Silent Minds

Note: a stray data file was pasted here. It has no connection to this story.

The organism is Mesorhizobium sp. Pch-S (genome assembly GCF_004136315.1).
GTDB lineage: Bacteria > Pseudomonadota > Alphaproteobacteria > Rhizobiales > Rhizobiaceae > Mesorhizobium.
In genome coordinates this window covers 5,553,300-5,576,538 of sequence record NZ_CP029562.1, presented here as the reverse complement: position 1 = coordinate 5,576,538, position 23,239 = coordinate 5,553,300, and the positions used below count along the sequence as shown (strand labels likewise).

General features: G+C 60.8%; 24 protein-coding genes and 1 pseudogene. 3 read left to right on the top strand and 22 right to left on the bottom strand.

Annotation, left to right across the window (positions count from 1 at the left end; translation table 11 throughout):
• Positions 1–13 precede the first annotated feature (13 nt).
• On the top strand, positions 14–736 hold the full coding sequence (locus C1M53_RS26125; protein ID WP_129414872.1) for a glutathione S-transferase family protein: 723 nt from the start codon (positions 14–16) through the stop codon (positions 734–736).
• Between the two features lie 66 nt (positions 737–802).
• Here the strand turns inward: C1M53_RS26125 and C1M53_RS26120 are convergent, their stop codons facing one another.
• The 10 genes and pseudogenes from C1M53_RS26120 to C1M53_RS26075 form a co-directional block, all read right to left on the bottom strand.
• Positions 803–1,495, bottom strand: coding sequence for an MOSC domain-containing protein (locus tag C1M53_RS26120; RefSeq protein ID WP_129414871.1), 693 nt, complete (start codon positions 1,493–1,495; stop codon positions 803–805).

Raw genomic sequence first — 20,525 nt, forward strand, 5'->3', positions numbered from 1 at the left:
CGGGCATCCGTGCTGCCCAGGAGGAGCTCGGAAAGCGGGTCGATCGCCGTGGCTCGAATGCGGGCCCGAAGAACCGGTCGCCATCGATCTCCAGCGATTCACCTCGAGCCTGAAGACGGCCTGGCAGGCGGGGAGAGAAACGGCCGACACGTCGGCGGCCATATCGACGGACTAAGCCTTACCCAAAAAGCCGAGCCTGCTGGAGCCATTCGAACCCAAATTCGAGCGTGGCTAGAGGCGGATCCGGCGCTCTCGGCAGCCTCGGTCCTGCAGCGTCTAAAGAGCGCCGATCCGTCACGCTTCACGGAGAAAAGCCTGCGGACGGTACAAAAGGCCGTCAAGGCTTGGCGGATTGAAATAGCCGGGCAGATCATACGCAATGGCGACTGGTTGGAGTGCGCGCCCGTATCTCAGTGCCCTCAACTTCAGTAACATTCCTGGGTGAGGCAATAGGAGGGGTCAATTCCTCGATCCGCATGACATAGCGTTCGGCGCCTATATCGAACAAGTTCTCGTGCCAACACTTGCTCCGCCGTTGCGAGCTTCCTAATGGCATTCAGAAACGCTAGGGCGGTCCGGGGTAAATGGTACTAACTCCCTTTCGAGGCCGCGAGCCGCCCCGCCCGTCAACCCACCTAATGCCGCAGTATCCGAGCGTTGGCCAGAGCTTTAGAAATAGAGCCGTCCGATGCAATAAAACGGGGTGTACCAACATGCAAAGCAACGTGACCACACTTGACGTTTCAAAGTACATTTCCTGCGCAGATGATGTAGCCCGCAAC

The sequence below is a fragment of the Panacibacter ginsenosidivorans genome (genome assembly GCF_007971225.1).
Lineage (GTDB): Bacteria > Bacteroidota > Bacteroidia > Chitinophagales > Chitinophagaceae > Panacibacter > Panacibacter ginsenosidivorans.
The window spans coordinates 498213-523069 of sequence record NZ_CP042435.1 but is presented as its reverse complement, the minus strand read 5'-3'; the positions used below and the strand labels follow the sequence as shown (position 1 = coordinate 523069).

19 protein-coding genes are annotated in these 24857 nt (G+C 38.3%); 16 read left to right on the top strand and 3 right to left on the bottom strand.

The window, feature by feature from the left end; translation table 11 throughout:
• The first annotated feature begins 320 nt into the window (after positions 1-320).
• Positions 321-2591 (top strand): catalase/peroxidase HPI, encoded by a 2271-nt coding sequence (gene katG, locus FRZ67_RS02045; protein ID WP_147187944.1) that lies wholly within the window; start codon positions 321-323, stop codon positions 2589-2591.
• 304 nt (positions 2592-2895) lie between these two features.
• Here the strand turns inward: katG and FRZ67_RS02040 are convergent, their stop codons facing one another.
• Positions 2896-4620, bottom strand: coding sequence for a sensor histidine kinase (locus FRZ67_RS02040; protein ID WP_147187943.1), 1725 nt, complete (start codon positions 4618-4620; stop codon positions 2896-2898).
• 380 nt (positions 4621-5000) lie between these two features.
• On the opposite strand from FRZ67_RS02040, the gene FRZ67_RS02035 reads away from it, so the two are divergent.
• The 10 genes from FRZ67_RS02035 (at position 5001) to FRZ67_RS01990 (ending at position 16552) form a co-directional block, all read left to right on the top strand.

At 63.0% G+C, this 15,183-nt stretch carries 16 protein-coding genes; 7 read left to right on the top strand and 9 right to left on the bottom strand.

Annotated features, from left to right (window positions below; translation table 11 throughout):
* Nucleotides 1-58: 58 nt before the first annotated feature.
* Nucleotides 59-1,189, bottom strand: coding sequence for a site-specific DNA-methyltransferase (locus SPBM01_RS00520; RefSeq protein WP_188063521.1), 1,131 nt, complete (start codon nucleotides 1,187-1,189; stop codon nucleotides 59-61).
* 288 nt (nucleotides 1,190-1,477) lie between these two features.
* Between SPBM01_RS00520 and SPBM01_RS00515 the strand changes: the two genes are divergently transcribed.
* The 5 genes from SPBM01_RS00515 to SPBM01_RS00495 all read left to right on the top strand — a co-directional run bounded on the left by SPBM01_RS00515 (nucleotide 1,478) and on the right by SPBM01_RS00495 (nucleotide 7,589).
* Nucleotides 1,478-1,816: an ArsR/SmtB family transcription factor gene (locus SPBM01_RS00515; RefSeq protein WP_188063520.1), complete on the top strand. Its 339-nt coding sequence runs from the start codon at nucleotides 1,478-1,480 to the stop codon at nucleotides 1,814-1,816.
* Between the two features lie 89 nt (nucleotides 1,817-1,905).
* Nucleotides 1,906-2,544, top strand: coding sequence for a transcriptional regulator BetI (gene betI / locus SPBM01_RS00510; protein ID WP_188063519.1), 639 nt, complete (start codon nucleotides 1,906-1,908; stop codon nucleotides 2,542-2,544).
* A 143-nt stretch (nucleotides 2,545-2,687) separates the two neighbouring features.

Something was different about his speech today. He lay down on the couch, and several minutes passed before I was fairly certain that he wasn’t speaking about a dream. There was something dreamy about his material. He spoke about his morning. Was it this morning or yesterday morning? It doesn’t matter, I thought. It doesn’t? My attention returned to his words and to my subjective experience of his words. I also thought: my impressions of his words. Maybe I was dreaming. Anything was possible. Where did that come from? How many coffees did he say he drank while talking to his friend in a coffee shop? The question disappeared, or did it? The word coffee reminded me of my own morning, today, yesterday, every morning, and now, without warning, I heard nothing, silence, absence of words. Perhaps the phrase, absence of words, was related to what was happening unconsciously in this session. The patient on the couch might be missing something, a mental or emotional something, which he hoped to recover here, in this safe place. Was he thinking this in his unconscious mind? My unconscious seemed active. I wished that this flow of thoughts would slow down enough so that I might focus on one thing. That’s what I needed to do, or was it? How about the patient? He remained silent. Perhaps my mind needed to reach a silent state too.

 

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